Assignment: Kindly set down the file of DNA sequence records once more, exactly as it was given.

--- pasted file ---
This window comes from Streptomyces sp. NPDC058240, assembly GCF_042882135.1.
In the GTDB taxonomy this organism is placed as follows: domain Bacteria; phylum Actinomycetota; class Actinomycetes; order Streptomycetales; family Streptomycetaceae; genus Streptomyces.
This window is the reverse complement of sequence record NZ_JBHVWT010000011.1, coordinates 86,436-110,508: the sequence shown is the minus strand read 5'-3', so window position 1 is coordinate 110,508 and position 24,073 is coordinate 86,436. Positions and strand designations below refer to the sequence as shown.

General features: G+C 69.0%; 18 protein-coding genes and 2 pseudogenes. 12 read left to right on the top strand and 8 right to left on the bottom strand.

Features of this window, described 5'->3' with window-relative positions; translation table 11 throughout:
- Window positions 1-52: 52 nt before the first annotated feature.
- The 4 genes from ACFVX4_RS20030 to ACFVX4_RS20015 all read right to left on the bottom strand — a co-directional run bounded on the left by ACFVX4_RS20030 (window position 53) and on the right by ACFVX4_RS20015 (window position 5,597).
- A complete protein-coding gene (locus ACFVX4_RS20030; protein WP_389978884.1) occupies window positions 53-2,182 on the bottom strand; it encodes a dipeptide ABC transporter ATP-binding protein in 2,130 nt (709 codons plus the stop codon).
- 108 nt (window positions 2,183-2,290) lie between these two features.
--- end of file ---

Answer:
This window comes from Streptomyces sp. NPDC058240, assembly GCF_042882135.1.
In the GTDB taxonomy this organism is placed as follows: domain Bacteria; phylum Actinomycetota; class Actinomycetes; order Streptomycetales; family Streptomycetaceae; genus Streptomyces.
This window is the reverse complement of sequence record NZ_JBHVWT010000011.1, coordinates 86,436-110,508: the sequence shown is the minus strand read 5'-3', so window position 1 is coordinate 110,508 and position 24,073 is coordinate 86,436. Positions and strand designations below refer to the sequence as shown.

General features: G+C 69.0%; 18 protein-coding genes and 2 pseudogenes. 12 read left to right on the top strand and 8 right to left on the bottom strand.

Features of this window, described 5'->3' with window-relative positions; translation table 11 throughout:
- Window positions 1-52: 52 nt before the first annotated feature.
- The 4 genes from ACFVX4_RS20030 to ACFVX4_RS20015 all read right to left on the bottom strand — a co-directional run bounded on the left by ACFVX4_RS20030 (window position 53) and on the right by ACFVX4_RS20015 (window position 5,597).
- A complete protein-coding gene (locus ACFVX4_RS20030; protein WP_389978884.1) occupies window positions 53-2,182 on the bottom strand; it encodes a dipeptide ABC transporter ATP-binding protein in 2,130 nt (709 codons plus the stop codon).
- 108 nt (window positions 2,183-2,290) lie between these two features.